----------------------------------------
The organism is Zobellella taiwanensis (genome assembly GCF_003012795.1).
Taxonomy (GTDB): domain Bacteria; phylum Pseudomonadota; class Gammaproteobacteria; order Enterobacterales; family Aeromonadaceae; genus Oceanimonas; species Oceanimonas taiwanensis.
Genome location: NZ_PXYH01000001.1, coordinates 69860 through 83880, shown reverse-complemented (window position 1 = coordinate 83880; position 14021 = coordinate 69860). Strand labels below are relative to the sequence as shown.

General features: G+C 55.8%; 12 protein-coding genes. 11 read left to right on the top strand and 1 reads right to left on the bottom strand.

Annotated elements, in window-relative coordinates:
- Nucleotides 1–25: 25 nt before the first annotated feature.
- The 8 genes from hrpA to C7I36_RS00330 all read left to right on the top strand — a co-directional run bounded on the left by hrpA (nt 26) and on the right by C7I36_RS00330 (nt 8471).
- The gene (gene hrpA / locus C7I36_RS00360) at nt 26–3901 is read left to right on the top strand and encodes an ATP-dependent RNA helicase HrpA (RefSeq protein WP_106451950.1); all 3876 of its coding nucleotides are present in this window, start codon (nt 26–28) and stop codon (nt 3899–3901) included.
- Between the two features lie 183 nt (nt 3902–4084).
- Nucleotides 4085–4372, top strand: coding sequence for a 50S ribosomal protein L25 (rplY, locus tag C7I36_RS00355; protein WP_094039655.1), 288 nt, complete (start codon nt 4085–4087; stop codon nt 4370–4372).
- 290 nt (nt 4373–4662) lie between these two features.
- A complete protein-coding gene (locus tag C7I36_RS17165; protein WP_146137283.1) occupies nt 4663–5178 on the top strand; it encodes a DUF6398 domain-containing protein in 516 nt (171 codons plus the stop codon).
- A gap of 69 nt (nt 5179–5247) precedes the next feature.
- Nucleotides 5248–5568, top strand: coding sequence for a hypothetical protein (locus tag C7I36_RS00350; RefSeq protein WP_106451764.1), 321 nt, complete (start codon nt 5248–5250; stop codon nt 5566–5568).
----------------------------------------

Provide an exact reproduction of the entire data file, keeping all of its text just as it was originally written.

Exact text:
The organism is Zobellella taiwanensis (genome assembly GCF_003012795.1).
Taxonomy (GTDB): domain Bacteria; phylum Pseudomonadota; class Gammaproteobacteria; order Enterobacterales; family Aeromonadaceae; genus Oceanimonas; species Oceanimonas taiwanensis.
Genome location: NZ_PXYH01000001.1, coordinates 69860 through 83880, shown reverse-complemented (window position 1 = coordinate 83880; position 14021 = coordinate 69860). Strand labels below are relative to the sequence as shown.

General features: G+C 55.8%; 12 protein-coding genes. 11 read left to right on the top strand and 1 reads right to left on the bottom strand.

Annotated elements, in window-relative coordinates:
- Nucleotides 1–25: 25 nt before the first annotated feature.
- The 8 genes from hrpA to C7I36_RS00330 all read left to right on the top strand — a co-directional run bounded on the left by hrpA (nt 26) and on the right by C7I36_RS00330 (nt 8471).
- The gene (gene hrpA / locus C7I36_RS00360) at nt 26–3901 is read left to right on the top strand and encodes an ATP-dependent RNA helicase HrpA (RefSeq protein WP_106451950.1); all 3876 of its coding nucleotides are present in this window, start codon (nt 26–28) and stop codon (nt 3899–3901) included.
- Between the two features lie 183 nt (nt 3902–4084).
- Nucleotides 4085–4372, top strand: coding sequence for a 50S ribosomal protein L25 (rplY, locus tag C7I36_RS00355; protein WP_094039655.1), 288 nt, complete (start codon nt 4085–4087; stop codon nt 4370–4372).
- 290 nt (nt 4373–4662) lie between these two features.
- A complete protein-coding gene (locus tag C7I36_RS17165; protein WP_146137283.1) occupies nt 4663–5178 on the top strand; it encodes a DUF6398 domain-containing protein in 516 nt (171 codons plus the stop codon).
- A gap of 69 nt (nt 5179–5247) precedes the next feature.
- Nucleotides 5248–5568, top strand: coding sequence for a hypothetical protein (locus tag C7I36_RS00350; RefSeq protein WP_106451764.1), 321 nt, complete (start codon nt 5248–5250; stop codon nt 5566–5568).